Other medical conditions that cannabidiol can treat include nausea, inflammation, and insomnia.

So, as far as its therapeutic properties are concerned, you can judge the effectiveness of cannabis when the substance relieves the specific medical conditions you’re using it for.

Judging The Effects of Recreational Cannabis

For recreational users also, there are various ways to judge the effectiveness of cannabis. Euphoria is the most common effect of psychoactive cannabis extracts like THC.

THC impacts your endocannabinoid system in a near-similar manner as CBD. The only difference is that the substance interacts with receptors closest to your brain and central nervous system (known as CB1 receptors). That explains why it produces euphoric effects.

As THC interacts with your CB1 receptors, it affects the brain regions that control the body’s reward system. This explains why people in a euphoria state tend to engage in naturally exciting activities, such as laughing, eating, working out, and having sex.

So, if you experience a ‘high’ after consuming a cannabis-based product, you can be sure the product contains THC, and it is potent enough.

Judging The Effects of Cannabis Using Side Effects

Another way to judge the effects of cannabis is to look out for any side effects. Although marijuana products are often billed as ‘all-natural,’ there can be some side effects to watch out for.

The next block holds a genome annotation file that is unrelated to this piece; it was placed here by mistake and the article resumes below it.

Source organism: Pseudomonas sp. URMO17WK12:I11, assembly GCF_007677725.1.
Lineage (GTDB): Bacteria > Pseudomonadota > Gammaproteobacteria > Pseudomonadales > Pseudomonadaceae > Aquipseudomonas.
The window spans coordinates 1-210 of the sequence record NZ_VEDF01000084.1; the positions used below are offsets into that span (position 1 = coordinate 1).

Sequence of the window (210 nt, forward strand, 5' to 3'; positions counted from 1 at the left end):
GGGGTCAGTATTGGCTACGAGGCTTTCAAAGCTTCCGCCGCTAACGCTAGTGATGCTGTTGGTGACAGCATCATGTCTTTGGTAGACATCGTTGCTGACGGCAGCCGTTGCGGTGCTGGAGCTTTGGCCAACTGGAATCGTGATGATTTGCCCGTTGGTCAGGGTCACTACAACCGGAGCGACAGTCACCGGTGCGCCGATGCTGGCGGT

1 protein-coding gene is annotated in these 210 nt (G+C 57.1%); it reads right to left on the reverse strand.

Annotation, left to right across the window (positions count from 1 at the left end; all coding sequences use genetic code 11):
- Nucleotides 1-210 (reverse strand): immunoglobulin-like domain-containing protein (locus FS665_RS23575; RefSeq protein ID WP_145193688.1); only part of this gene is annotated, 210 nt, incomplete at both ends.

For instance, CBD is infamous for producing dry mouth, drowsiness, and nausea.

On the other hand, THC in high dose can produce the following side effects

  • Hallucinations
  • Red eyes
  • Reduced reaction time
  • Elevated heart rate and/or blood pressure
  • Increased appetite

In some cases, the side effects of CBD and those of THC can occur side by side. That’s particularly true if you’re using products that contain both compounds, also known as full-spectrum cannabis products.

But here’s the thing – the side effects of cannabis don’t just point out to the effectiveness of a marijuana product. They could also be indicative of an overdose.

It’s reasonably easy to judge the effects of cannabis in your system. If you’re using cannabis for medicinal purposes, you’ll determine its effectiveness if the cannabis product you’re using can produce the desired healing properties. If you’re a recreational user, look out for the signs of euphoria. Also, the fact that a cannabis product produces side effects is reason enough to declare the product effective.

It’s also important to note that the effects of cannabis differ from one user to another, based on factors like age, gender, body size, and metabolic rate. If you’re a new cannabis user, the conventional wisdom is to familiarize yourself with everything there is to know about weed before integrating it fully into your system.